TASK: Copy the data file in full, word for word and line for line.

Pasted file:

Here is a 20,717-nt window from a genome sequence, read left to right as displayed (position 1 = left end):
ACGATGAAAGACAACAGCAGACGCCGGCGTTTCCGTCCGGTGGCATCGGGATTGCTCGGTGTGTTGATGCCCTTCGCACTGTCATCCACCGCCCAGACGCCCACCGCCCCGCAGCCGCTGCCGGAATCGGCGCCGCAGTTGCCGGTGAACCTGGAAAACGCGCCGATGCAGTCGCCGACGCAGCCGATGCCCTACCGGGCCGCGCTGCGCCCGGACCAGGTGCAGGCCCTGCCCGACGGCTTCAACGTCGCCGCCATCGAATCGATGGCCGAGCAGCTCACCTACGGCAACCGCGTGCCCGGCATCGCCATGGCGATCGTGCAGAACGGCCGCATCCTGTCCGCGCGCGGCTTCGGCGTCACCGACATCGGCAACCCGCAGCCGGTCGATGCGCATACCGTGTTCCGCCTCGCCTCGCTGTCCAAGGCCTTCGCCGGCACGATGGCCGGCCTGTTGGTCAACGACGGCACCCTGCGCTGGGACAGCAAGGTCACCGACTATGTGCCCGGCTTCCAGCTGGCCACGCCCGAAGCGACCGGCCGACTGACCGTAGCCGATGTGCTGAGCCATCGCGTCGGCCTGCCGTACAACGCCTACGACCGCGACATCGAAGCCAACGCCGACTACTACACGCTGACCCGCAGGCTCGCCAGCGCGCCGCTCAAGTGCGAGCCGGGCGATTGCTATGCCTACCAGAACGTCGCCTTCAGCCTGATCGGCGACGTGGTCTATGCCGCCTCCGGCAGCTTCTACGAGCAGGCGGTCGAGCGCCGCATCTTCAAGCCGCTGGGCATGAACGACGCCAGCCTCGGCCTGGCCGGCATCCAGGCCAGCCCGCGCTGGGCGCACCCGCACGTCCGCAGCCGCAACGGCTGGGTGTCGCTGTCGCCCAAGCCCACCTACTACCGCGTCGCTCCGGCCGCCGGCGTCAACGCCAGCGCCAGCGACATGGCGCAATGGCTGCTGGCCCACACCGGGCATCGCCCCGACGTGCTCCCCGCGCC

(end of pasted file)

Here is a 20,717-nt window from a genome sequence, read left to right as displayed (position 1 = left end):
ACGATGAAAGACAACAGCAGACGCCGGCGTTTCCGTCCGGTGGCATCGGGATTGCTCGGTGTGTTGATGCCCTTCGCACTGTCATCCACCGCCCAGACGCCCACCGCCCCGCAGCCGCTGCCGGAATCGGCGCCGCAGTTGCCGGTGAACCTGGAAAACGCGCCGATGCAGTCGCCGACGCAGCCGATGCCCTACCGGGCCGCGCTGCGCCCGGACCAGGTGCAGGCCCTGCCCGACGGCTTCAACGTCGCCGCCATCGAATCGATGGCCGAGCAGCTCACCTACGGCAACCGCGTGCCCGGCATCGCCATGGCGATCGTGCAGAACGGCCGCATCCTGTCCGCGCGCGGCTTCGGCGTCACCGACATCGGCAACCCGCAGCCGGTCGATGCGCATACCGTGTTCCGCCTCGCCTCGCTGTCCAAGGCCTTCGCCGGCACGATGGCCGGCCTGTTGGTCAACGACGGCACCCTGCGCTGGGACAGCAAGGTCACCGACTATGTGCCCGGCTTCCAGCTGGCCACGCCCGAAGCGACCGGCCGACTGACCGTAGCCGATGTGCTGAGCCATCGCGTCGGCCTGCCGTACAACGCCTACGACCGCGACATCGAAGCCAACGCCGACTACTACACGCTGACCCGCAGGCTCGCCAGCGCGCCGCTCAAGTGCGAGCCGGGCGATTGCTATGCCTACCAGAACGTCGCCTTCAGCCTGATCGGCGACGTGGTCTATGCCGCCTCCGGCAGCTTCTACGAGCAGGCGGTCGAGCGCCGCATCTTCAAGCCGCTGGGCATGAACGACGCCAGCCTCGGCCTGGCCGGCATCCAGGCCAGCCCGCGCTGGGCGCACCCGCACGTCCGCAGCCGCAACGGCTGGGTGTCGCTGTCGCCCAAGCCCACCTACTACCGCGTCGCTCCGGCCGCCGGCGTCAACGCCAGCGCCAGCGACATGGCGCAATGGCTGCTGGCCCACACCGGGCATCGCCCCGACGTGCTCCCCGCGCC